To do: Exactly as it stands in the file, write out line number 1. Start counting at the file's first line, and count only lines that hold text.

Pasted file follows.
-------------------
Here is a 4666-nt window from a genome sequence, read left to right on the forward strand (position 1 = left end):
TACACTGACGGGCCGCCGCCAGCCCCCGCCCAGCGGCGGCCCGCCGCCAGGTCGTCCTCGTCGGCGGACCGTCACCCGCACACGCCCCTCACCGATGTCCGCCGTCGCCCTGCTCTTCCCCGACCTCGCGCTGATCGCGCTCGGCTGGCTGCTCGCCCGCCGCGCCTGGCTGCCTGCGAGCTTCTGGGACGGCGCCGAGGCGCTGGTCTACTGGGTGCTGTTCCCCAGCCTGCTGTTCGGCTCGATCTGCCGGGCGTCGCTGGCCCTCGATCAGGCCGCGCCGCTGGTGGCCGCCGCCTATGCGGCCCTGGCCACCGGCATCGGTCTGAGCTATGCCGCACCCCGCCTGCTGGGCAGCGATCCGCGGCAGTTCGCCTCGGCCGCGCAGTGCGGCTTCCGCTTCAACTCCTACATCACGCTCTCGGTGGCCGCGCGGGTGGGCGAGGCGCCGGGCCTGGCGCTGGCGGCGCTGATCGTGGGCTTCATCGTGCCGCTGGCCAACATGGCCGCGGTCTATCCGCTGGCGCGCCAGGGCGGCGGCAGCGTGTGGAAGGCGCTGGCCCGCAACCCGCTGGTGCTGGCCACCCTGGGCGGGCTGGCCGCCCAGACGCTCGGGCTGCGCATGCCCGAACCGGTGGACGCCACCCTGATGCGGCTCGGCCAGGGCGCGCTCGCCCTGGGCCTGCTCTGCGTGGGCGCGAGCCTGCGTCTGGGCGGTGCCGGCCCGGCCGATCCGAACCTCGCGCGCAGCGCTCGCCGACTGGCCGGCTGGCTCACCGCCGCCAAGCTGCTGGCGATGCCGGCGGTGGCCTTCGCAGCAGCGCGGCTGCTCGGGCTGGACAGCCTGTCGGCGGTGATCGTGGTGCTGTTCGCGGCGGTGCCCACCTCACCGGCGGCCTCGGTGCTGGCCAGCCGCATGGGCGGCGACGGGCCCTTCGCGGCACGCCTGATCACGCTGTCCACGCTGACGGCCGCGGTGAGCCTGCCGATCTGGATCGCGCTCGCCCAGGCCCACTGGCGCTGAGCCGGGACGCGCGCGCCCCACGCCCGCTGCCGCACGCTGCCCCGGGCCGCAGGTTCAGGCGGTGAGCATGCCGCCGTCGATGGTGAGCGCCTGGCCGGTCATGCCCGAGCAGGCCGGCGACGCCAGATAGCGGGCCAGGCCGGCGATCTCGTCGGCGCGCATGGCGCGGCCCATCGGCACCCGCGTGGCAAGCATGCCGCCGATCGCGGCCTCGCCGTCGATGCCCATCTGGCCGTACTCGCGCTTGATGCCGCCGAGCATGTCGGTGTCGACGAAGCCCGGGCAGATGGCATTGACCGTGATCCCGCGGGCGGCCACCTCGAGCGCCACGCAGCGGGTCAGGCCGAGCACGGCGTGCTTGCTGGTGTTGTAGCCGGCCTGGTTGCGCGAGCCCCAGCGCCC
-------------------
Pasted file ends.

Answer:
Here is a 4666-nt window from a genome sequence, read left to right on the forward strand (position 1 = left end):